Whilst researching and refining your idea, consider the importance of regionality and authenticity. The broadcast industry wants to represent all areas of the UK and to hear voices from all regions. Many stations have funding allocated to producing radio and TV in specific areas of the country and, if your work fulfils a particular regional brief, your chances of being commissioned might be improved. Localised programming, particularly for the BBC and ITV, is a key part of their output. There are stories all around you and your story couldn’t be told in quite the same way by someone else.


Be specific – what is your story and where does it take place? Give a sense of the time, place and the characters. Often these local stories have a bigger universal impact so though your location may seem ‘niche’ it could reach wider audiences – what commissioners really want to see is an original idea and a compelling story.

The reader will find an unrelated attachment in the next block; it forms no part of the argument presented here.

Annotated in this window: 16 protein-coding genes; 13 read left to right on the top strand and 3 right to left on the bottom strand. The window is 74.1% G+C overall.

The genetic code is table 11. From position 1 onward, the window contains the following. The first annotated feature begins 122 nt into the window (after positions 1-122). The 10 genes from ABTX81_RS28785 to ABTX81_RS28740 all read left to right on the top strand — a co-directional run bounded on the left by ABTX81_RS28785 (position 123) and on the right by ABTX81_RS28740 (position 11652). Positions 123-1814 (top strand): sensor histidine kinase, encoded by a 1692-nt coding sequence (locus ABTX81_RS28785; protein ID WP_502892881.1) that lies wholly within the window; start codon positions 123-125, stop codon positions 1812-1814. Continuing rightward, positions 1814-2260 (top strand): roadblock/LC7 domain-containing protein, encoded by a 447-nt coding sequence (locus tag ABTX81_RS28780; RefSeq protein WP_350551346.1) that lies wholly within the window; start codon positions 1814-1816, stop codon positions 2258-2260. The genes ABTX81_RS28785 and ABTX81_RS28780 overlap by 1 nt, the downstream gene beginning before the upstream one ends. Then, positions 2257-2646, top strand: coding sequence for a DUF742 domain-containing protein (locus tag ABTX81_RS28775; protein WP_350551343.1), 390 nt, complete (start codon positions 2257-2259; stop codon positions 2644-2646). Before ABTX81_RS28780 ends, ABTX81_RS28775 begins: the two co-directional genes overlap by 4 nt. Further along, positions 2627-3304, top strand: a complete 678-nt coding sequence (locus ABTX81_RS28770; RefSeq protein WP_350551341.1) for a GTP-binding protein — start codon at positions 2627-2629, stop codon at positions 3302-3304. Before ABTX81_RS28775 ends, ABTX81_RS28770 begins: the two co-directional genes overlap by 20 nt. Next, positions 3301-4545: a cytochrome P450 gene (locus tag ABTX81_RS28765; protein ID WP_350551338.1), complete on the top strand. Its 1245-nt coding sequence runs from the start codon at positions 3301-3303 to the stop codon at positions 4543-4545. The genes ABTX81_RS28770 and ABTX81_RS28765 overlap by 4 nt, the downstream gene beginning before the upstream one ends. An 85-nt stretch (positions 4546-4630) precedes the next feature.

The idea

You need a clear understanding of the arc of your story but you may not have written the entire series yet. This is fine. As long as you know how it will unfold – the ‘story beats’ – you can begin the pitching process with just a sample of the work – a few pages of an episode for example. You may be asked for a full episode after your initial approach so bear that in mind – gaining a commission is only the beginning of getting your work to air. You may have written a six-part drama series before you pitch – this is absolutely fine too but don’t send it all into the broadcaster at the pitching stage.


Share your ideas and pitch with trusted readers and friends. Triple check for typos and errors. Present your idea only when you are sure you have done all you can to eliminate mistakes.